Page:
A three-day sting that was part of the FBI’s annual nationwide operation to combat sex trafficking led to the arrest of 11 pimps and 32 customers in Colorado and Wyoming, authorities announced Tuesday.

Nine children were rescued from these sex trafficking operations. The youngest was 14 years old.

"Tragically, traffickers lure children into prostitution when they are, the average age is 13. And once they are in - statistics show that they rarely get out," said Calvin Shivers, the FBI Special Agent in Charge.

The sting centered on hotels, truck stops, street corners and social media apps, the FBI said.

Two of the suspects were caught driving the victims – one an underage girl, the other over 18 – across the Midwest and selling them for sex along the way. Police found them in Denver after they advertised their business on a sex website.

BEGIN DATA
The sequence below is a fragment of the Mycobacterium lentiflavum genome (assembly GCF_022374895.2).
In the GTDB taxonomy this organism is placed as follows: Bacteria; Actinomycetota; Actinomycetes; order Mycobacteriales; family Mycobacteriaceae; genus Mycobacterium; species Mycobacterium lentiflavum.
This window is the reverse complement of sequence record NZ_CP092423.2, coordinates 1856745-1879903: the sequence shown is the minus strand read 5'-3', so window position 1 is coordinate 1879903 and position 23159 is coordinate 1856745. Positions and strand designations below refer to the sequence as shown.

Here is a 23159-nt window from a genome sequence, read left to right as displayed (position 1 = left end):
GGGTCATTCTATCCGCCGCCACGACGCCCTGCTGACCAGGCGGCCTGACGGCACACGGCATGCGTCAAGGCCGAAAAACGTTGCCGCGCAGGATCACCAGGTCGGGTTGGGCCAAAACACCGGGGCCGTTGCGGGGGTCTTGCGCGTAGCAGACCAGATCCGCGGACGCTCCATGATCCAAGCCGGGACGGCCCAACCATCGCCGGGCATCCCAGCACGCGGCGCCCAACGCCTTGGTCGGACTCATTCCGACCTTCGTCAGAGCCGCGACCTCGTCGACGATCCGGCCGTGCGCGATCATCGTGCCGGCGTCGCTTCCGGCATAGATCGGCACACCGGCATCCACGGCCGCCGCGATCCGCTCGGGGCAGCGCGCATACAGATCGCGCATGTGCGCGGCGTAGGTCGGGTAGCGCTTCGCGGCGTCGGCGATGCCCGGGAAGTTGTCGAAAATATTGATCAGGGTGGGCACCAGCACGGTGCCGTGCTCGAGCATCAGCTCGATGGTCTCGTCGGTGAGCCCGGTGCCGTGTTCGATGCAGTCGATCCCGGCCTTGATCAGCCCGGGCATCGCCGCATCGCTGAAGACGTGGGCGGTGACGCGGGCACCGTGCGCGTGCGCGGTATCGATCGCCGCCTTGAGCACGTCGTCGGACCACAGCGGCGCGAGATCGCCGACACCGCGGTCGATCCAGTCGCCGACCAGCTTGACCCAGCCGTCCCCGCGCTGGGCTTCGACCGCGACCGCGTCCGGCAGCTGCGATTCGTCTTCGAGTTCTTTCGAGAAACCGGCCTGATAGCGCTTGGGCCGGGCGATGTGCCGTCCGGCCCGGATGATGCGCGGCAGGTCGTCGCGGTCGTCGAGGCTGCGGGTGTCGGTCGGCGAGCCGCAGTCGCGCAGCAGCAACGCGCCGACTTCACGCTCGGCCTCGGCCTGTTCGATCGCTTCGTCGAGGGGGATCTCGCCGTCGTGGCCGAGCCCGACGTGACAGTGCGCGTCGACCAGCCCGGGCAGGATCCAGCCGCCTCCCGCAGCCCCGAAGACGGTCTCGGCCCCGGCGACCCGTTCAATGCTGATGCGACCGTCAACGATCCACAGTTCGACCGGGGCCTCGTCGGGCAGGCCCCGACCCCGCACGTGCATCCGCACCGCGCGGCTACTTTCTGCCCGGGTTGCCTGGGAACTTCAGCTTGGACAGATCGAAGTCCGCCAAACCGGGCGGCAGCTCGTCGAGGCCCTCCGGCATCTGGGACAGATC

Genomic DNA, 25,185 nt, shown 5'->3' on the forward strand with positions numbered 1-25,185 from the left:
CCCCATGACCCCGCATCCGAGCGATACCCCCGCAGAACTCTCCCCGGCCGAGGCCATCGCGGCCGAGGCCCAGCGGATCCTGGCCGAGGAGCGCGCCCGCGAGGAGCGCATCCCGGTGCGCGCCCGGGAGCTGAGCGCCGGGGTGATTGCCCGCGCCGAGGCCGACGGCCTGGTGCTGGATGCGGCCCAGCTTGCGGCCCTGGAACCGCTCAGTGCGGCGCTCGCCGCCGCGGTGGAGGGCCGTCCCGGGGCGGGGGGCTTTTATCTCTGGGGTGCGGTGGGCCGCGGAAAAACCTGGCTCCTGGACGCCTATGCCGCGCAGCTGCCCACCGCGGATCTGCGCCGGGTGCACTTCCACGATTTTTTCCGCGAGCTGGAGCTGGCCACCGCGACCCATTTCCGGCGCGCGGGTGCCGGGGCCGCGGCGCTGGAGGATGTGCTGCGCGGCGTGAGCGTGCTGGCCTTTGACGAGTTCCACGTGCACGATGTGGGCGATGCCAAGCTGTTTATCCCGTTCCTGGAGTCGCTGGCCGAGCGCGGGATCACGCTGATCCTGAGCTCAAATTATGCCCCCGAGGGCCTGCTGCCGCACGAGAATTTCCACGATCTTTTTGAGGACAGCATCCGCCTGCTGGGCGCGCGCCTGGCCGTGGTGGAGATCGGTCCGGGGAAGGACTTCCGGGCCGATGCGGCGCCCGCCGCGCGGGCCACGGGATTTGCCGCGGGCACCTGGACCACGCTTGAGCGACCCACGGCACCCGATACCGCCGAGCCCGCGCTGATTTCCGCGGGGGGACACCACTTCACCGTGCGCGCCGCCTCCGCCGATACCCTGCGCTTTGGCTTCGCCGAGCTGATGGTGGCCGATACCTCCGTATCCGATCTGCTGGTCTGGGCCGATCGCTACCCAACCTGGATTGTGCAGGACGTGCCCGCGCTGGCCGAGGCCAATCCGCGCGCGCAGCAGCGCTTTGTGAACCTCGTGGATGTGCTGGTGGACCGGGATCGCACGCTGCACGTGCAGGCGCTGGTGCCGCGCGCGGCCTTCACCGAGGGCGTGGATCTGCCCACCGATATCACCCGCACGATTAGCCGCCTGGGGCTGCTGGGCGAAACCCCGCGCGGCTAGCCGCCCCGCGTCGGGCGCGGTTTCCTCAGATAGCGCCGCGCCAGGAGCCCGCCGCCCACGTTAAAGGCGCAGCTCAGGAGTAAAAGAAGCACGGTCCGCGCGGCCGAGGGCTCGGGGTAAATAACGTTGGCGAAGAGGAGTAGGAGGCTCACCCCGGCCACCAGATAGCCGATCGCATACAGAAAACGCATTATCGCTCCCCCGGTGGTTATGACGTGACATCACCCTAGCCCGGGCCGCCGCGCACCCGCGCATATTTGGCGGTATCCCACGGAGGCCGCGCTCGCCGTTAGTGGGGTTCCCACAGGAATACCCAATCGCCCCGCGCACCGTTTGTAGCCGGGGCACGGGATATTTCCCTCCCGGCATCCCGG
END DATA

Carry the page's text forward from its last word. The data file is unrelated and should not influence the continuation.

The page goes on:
Law enforcement officials estimate as many as 2,000 children in Colorado and Wyoming are sexually exploited each year.

"The pimps coerce, beat and threaten these young children to stay in the sex trade.The children don't know how to escape and the life expectancy once involved is approximately seven years," Shivers said.

George Brauchler, the district attorney for the 18th Judicial District, is part of the task force involved in the sting.

"I think if we spent a month doing this the numbers would be staggering and yet we still would not have eliminated it from our streets and our communities," Brauchler said.

He also said social media websites are making it difficult for law enforcement to stop sex trafficking.

"This issue isn't going away, it's only getting bigger and social media is part of that," Brauchler said.

This year, the FBI’s overall Cross Country Operation X recovered 82 victims all over the world, including in Cambodia, Canada, the Philippines and Thailand.

During last year’s six-day crackdown, 19 underage victims were rescued in Colorado and Wyoming and 153 pimps were taken into custody.